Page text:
Thursday, June 28, 2007

Attorneys seek evidence in death-row inamte’s appeal

Staff Writer

PUNTA GORDA -- It comes as no surprise to death row inmate Daniel Conahan's attorneys that media reports of the recent discovery of eight skeletons in a wooded area of Fort Myers have included speculation on whether Conahan could be responsible for their deaths.

But William Hennis, director of the Capital Collateral Office, which is representing Conahan in an appeal, also pointed out that if any of the Fort Myers skeletons are identified as people killed after Conahan was jailed in 1996, that would cast doubt on the state's entire case.

That's because the case against Conahan was based on circumstantial evidence linking a series of unsolved homicides and a Florida Department of Law Enforcement profile which suggested the suspect was likely a “sexual sadist.”

Both the evidence and the profile amounted to “junk science,” said Hennis today, in comments following a hearing at the Charlotte County Justice Center.

“Our claim is that Conahan was convicted in part on junk science and no DNA evidence tying him to the crime,” Hennis said.

The collateral office provides attorneys for indigent defendants who have been sentenced to death.

Conahan, 53, received that sentence in 1999 for the April 1996 murder of Richard Montgomery, a 21-year-old Charlotte Harbor-area transient.

Montgomery's body was one of five found in wooded areas of Port Charlotte and North Port between 1994 and 1996. An FDLE profiler had concluded the crimes were “behaviorally linked” because of the way they were found.

Most of them were nude, had been tied to trees, were strangled and had their genitals removed, according to affidavits in court records.

Today’s hearing was one in a series held to allow Circuit Judge Donald Pellecchia to track the progress of the State Attorney's Office and the Charlotte County Sheriff's Office in complying with the defense attorneys' requests for evidence and records in Conahan's appeal.

Conahan already has lost a direct appeal to the Florida Supreme Court. But he still has other appeals pending, Hennis said. State appellate courts could resolve those appeals by next year, but the case is then likely to be appealed to the U.S. Supreme Court, he said.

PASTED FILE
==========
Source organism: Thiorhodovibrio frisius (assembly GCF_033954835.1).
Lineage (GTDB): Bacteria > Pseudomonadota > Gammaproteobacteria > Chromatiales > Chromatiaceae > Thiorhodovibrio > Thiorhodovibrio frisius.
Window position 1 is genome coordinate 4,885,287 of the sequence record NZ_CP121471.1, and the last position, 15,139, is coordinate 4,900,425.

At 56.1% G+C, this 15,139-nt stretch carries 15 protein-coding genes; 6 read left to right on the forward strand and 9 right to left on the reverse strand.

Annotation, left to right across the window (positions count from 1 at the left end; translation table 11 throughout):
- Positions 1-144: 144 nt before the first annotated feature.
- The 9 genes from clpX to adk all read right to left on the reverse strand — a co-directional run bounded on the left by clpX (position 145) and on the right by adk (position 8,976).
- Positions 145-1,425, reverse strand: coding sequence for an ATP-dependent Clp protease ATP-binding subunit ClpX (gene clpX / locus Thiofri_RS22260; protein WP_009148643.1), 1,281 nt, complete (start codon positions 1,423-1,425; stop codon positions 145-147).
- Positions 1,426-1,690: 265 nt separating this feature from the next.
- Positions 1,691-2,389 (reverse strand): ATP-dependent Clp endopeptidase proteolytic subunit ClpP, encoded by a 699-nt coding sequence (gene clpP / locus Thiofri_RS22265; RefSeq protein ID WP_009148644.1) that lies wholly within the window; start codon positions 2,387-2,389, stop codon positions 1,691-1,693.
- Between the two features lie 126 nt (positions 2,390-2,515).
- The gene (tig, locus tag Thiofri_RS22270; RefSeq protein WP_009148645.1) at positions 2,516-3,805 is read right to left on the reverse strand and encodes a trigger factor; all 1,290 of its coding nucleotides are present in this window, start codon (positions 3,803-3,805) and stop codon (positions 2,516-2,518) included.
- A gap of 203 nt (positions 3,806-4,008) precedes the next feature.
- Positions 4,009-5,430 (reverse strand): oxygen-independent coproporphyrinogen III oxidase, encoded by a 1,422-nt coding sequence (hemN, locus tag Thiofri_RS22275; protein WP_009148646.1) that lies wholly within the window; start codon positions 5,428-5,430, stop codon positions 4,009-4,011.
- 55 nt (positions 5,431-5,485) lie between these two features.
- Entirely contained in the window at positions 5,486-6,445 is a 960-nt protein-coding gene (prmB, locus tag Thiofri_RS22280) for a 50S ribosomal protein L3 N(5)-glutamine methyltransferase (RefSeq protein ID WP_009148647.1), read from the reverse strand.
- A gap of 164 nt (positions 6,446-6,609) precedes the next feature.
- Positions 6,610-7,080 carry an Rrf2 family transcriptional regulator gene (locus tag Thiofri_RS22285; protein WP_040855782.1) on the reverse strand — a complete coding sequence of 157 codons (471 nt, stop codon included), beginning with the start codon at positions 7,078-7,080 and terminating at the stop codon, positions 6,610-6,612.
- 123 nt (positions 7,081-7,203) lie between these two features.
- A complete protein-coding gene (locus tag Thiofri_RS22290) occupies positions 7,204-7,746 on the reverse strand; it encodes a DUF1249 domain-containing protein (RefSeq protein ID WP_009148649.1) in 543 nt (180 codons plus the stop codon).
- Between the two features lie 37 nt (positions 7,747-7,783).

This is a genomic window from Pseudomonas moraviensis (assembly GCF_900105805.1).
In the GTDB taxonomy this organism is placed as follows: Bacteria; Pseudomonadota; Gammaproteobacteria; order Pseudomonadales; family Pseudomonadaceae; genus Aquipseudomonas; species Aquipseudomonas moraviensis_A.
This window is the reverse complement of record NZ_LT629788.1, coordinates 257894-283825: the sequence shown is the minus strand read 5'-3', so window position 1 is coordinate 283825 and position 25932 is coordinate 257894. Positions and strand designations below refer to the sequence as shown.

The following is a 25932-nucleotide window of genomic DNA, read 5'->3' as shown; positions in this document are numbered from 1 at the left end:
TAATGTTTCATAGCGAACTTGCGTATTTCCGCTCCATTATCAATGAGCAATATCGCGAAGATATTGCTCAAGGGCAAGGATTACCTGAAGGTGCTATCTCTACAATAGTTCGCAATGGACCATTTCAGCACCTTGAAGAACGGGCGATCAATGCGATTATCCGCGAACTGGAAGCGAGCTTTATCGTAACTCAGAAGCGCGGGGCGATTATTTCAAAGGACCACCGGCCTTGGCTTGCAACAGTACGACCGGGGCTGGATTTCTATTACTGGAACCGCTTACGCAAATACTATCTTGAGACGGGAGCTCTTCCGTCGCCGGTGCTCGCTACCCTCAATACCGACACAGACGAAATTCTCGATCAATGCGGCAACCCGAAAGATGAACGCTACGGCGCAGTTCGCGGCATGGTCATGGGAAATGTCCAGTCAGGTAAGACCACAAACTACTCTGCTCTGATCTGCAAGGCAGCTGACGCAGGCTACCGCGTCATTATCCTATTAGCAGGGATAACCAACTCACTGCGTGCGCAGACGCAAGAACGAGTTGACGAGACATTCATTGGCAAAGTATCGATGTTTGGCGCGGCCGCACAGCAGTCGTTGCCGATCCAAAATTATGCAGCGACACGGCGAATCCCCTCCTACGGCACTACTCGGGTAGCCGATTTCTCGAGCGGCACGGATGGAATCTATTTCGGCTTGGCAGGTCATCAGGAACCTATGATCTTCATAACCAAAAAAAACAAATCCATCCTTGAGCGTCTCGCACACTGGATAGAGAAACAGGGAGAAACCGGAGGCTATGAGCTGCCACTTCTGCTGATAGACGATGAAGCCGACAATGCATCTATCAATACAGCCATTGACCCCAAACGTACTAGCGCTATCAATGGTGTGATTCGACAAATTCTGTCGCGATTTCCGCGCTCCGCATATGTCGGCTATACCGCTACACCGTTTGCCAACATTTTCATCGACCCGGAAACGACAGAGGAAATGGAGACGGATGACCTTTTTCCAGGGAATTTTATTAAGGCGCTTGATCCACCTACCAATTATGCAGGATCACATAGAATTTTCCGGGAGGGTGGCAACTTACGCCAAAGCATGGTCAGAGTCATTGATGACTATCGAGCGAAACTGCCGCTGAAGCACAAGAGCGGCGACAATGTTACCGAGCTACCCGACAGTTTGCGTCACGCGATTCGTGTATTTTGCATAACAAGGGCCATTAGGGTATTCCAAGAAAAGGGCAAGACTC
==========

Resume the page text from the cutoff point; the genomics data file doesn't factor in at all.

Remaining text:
The evidence requested by the defense includes an undercover detective's audiotape, videotapes of witness statements, and fiber and paint chip evidence, according to court records.

The fiber and paint chip evidence will be reviewed by defense experts.

Conahan was first arrested on July 3, 1996, on charges of kidnapping, sexual battery and attempted murder in a 1994 Fort Myers case.

The victim in that case, Stanley Burden, who is now serving a 25-year prison term in Ohio for sexual battery on a child, had reported to Fort Myers Police in August 1994 that Conahan had lured him into a wooded area. Conahan then tied him to a tree and tried to strangle him, Burden said.

The wooded area where Burden was taken is within a mile of where the eight skeletons were found in March.

Conahan's attorneys have listed 10 cases in which unidentified bodies were found in Charlotte County or North Port.

Those victims include “John Doe No. 7,” whose body was found in October 2000 in an area west of Toledo Blade Boulevard -- within sight of where another body, “John Doe No. 6,” had been found in May 1996.

What's intriguing is that “John Doe No. 7” had been dead for less than two years. Conahan would have been in jail at the time of his death, Hennis pointed out.

Conahan's attorneys have requested the Sheriff's Office release its records of investigations into the “John Doe” cases linked by the FDLE to Conahan's case.

But the State Attorney's Office has declared the unsolved cases exempt from public records because they represent “active investigations.”

However, both the State Attorney's Office and Sheriff's Office have been cooperating fully with the defense's other requests, said Christina Spudea, an attorney from Capital Collateral Office who is co-counsel on Conahan's case.

Today, Assistant State Attorney Bob Lee told the defense attorneys he would contact former investigator Ronnie Lee, who is now Hendry County sheriff, to try to locate a missing audiotape. The tape, recorded by Ronnie Lee, is of Charlotte County Sheriff's Detective Ray Weir talking to Conahan during several “street conversations,” Bob Lee said.

No comments: